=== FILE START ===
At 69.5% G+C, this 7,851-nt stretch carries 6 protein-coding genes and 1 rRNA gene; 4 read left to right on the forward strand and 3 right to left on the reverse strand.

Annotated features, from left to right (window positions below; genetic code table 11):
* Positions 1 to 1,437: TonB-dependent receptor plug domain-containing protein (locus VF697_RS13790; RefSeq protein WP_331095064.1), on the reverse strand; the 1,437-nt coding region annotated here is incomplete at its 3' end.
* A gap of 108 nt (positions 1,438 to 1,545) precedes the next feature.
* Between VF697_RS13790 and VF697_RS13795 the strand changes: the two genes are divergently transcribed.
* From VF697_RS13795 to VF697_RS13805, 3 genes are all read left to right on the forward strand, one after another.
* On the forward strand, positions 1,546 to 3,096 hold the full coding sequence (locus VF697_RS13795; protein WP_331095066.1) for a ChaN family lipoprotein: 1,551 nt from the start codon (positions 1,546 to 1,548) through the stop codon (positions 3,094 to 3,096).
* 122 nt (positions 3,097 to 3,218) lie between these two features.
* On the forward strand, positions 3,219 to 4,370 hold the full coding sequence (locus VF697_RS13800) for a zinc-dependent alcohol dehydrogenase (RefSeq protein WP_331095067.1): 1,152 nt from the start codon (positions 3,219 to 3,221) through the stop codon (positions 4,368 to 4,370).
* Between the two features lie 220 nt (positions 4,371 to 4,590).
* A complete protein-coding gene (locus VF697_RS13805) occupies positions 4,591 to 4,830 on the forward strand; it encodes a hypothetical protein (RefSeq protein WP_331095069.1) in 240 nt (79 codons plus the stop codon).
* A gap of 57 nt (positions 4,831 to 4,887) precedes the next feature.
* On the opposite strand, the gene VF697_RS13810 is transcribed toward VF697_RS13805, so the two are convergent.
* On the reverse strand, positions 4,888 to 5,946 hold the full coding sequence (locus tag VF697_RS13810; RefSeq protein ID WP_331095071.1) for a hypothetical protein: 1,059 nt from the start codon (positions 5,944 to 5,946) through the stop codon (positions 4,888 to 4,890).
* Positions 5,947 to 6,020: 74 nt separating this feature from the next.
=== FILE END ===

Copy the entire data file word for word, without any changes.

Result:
At 69.5% G+C, this 7,851-nt stretch carries 6 protein-coding genes and 1 rRNA gene; 4 read left to right on the forward strand and 3 right to left on the reverse strand.

Annotated features, from left to right (window positions below; genetic code table 11):
* Positions 1 to 1,437: TonB-dependent receptor plug domain-containing protein (locus VF697_RS13790; RefSeq protein WP_331095064.1), on the reverse strand; the 1,437-nt coding region annotated here is incomplete at its 3' end.
* A gap of 108 nt (positions 1,438 to 1,545) precedes the next feature.
* Between VF697_RS13790 and VF697_RS13795 the strand changes: the two genes are divergently transcribed.
* From VF697_RS13795 to VF697_RS13805, 3 genes are all read left to right on the forward strand, one after another.
* On the forward strand, positions 1,546 to 3,096 hold the full coding sequence (locus VF697_RS13795; protein WP_331095066.1) for a ChaN family lipoprotein: 1,551 nt from the start codon (positions 1,546 to 1,548) through the stop codon (positions 3,094 to 3,096).
* 122 nt (positions 3,097 to 3,218) lie between these two features.
* On the forward strand, positions 3,219 to 4,370 hold the full coding sequence (locus VF697_RS13800) for a zinc-dependent alcohol dehydrogenase (RefSeq protein WP_331095067.1): 1,152 nt from the start codon (positions 3,219 to 3,221) through the stop codon (positions 4,368 to 4,370).
* Between the two features lie 220 nt (positions 4,371 to 4,590).
* A complete protein-coding gene (locus VF697_RS13805) occupies positions 4,591 to 4,830 on the forward strand; it encodes a hypothetical protein (RefSeq protein WP_331095069.1) in 240 nt (79 codons plus the stop codon).
* A gap of 57 nt (positions 4,831 to 4,887) precedes the next feature.
* On the opposite strand, the gene VF697_RS13810 is transcribed toward VF697_RS13805, so the two are convergent.
* On the reverse strand, positions 4,888 to 5,946 hold the full coding sequence (locus tag VF697_RS13810; RefSeq protein ID WP_331095071.1) for a hypothetical protein: 1,059 nt from the start codon (positions 5,944 to 5,946) through the stop codon (positions 4,888 to 4,890).
* Positions 5,947 to 6,020: 74 nt separating this feature from the next.